A recent report from Johns Hopkins University, "A National Plan to Enable Comprehensive COVID-19 Case Finding and Contact Tracing in the US" estimates that approximately 100,000 contact tracers will be required to assist with Covid-19 pandemic management efforts in the near future. While millions of Americans are currently unemployed, they will need to first be properly trained before stepping into this new vital role.
To address this need, the University of Houston College of Medicine today launched a free contact tracing and case identification certificate program for UH students, faculty and staff in collaboration with the Houston Health Department and Harris County Public Health. The Epi Corps (Epidemiology Corps) program will prepare a new type of public health worker trained to identify and warn potentially exposed individuals throughout the region.
Contact tracing is a core public health strategy to combat COVID-19, along with social distancing, stay-at-home mandates and good hygiene practices. The disease detectives trained during the 12-hour online course could be deployed to work on-site at the city and county health departments to help COVID-19 patients recall everyone they’ve had close contact with leading up to their infection. The contact tracers could then notify these contacts of their potential exposure, providing education, support and information to understand their risk.
Gov. Greg Abbott’s plan to reopen Texas calls for 4,000 contact tracers to be hired statewide by mid-May.
The Epi Corps curriculum will be administered online for students, faculty and staff on the Blackboard digital learning platform with plans to make a shorter program available to the community at large, including small businesses, in the coming weeks. The training follows a format similar to the Centers for Disease Control and Prevention contact tracing training program for tuberculosis and is based on the Association of State and Territorial Health Officials contact tracing training modules.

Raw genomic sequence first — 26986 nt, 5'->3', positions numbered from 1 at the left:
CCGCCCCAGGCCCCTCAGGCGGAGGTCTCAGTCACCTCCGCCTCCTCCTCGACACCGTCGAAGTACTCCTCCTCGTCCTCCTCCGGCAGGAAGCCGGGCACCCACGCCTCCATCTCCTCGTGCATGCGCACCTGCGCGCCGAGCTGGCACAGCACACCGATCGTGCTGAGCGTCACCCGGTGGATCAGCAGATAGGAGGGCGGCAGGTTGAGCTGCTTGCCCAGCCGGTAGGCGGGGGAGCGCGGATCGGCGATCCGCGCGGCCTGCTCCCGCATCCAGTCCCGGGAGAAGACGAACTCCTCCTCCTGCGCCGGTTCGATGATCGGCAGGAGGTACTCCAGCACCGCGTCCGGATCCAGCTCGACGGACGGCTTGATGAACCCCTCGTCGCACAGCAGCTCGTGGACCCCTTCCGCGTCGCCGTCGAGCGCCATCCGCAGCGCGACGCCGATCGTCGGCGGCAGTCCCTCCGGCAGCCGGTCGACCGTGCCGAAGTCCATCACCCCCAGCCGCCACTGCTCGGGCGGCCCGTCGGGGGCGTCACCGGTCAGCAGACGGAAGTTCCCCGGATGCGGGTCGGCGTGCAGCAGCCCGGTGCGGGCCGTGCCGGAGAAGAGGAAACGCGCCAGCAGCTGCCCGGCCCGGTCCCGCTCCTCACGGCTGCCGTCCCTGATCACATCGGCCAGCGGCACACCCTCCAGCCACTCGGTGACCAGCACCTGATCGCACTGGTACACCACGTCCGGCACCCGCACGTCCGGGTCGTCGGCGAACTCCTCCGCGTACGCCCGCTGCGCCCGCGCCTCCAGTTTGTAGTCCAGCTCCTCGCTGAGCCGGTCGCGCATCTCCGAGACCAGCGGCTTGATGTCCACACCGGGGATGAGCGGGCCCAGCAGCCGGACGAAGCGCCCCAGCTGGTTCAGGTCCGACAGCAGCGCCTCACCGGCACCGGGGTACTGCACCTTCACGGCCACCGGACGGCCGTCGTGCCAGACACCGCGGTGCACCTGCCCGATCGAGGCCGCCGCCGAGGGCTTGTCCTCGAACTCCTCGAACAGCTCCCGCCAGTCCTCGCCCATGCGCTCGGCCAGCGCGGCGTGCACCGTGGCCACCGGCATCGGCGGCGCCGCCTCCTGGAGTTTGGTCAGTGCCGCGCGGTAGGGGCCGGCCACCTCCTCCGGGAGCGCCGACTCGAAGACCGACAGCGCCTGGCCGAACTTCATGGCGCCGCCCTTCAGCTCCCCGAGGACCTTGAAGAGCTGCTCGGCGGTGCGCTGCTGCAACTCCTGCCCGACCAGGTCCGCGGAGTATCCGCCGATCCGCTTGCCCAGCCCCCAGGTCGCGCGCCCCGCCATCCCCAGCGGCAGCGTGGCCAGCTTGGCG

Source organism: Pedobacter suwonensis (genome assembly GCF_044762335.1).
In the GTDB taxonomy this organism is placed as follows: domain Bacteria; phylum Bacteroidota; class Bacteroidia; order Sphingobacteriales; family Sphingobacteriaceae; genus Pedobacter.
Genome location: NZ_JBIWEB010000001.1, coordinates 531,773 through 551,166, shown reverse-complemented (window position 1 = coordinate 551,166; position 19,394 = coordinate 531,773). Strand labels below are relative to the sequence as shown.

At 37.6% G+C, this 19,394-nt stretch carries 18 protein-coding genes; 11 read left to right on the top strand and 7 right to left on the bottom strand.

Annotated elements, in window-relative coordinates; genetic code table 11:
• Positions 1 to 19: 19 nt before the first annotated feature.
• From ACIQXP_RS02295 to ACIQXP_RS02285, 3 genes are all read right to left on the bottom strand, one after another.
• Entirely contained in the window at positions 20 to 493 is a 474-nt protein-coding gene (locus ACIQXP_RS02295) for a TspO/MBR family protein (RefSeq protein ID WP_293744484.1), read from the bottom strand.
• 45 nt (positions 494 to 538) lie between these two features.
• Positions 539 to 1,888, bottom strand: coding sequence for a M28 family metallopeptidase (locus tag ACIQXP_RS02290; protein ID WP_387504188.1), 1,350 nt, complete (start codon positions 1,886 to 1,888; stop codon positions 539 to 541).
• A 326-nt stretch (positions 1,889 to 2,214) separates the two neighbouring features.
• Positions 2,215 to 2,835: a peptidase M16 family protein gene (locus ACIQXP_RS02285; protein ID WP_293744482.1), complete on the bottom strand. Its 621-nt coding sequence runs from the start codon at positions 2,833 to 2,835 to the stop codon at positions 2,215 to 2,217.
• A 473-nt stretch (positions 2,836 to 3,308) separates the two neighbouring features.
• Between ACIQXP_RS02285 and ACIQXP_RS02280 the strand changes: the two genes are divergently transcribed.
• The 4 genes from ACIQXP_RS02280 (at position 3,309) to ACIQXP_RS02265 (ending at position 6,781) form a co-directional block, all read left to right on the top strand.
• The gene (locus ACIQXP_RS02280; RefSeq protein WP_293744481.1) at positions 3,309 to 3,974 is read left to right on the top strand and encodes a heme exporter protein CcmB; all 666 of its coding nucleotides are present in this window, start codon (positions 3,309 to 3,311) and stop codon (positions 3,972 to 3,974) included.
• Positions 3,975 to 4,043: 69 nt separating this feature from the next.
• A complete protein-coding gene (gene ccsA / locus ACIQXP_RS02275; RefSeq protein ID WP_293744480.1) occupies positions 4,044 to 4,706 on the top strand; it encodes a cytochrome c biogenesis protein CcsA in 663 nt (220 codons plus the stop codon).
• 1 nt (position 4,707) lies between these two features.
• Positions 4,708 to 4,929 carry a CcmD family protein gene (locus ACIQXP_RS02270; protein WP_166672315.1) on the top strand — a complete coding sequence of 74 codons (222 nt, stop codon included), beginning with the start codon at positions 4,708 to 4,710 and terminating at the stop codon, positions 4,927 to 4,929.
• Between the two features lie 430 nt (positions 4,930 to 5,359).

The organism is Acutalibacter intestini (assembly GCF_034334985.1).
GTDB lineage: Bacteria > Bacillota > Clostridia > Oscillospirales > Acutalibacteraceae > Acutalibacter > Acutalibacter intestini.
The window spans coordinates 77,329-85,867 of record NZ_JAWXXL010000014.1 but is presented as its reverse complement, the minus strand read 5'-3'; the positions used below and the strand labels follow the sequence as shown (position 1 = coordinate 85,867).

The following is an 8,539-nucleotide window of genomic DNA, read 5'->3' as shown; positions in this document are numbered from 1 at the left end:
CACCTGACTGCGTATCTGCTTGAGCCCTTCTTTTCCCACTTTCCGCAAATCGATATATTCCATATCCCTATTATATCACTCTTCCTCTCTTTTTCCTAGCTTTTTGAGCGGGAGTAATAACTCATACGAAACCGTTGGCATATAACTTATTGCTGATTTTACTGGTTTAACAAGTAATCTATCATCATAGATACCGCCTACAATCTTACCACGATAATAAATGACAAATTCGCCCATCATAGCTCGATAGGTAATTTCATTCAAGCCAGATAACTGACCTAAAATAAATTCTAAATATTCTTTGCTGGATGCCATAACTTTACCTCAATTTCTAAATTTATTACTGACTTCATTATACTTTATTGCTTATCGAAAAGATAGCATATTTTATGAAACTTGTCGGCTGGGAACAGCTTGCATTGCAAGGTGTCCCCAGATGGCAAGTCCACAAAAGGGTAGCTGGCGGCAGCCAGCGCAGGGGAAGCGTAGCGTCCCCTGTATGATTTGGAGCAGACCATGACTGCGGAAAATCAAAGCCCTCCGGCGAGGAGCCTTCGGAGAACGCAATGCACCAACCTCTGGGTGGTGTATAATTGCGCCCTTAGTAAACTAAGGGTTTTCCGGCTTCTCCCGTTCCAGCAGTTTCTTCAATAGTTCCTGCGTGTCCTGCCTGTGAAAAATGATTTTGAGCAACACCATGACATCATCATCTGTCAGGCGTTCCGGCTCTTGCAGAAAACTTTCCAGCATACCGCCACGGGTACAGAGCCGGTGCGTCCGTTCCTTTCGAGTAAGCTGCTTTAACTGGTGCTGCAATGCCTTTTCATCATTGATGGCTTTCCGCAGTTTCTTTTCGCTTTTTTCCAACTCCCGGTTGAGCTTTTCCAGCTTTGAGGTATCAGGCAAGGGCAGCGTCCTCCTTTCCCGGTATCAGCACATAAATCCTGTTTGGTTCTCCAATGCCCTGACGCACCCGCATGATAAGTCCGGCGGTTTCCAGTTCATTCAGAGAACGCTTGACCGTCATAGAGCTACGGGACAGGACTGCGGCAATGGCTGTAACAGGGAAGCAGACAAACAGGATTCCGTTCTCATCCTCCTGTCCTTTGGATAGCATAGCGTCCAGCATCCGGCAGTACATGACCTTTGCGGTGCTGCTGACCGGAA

The contact tracers-in-training will learn about COVID-19 signs and symptoms, epidemiology, medical terminology, cultural competency, interpersonal communication and interviewing skills, patient confidentiality and more. Those who successfully complete the course will receive a digital certificate, and some students will be eligible to earn credit hours.
Program organizer Bettina Beech, UH associate provost for planning and strategic initiatives and associate dean for research at the College of Medicine, said the training module will continually be updated as the crisis evolves to ensure the latest information is presented.
The Houston Health Department last week announced plans to add 300 new contact tracers in addition to the 300 disease detectives Harris County Public Health plans to recruit. The CDC warns if communities are unable to effectively isolate patients and ensure contacts can separate themselves from others, rapid community spread of COVID-19 is likely to increase to the point that strict mitigation strategies will again be needed to contain the virus.
“The expansion of our contact tracing program is an important step forward in helping us understand the spread of COVID-19 in Harris County,” said, Dr. Dana Beckham, director of science, surveillance and technology for Harris County Public Health. “We are grateful that we have such amazing community partners, like the University of Houston, who will play a key role in this challenging, but informative process.”
Faculty organizers at the College of Medicine hope the Epi Corps training program can be scaled statewide to increase its impact, even as Texas lags in per-capita testing for coronavirus, ranking 47th out of 50 states.
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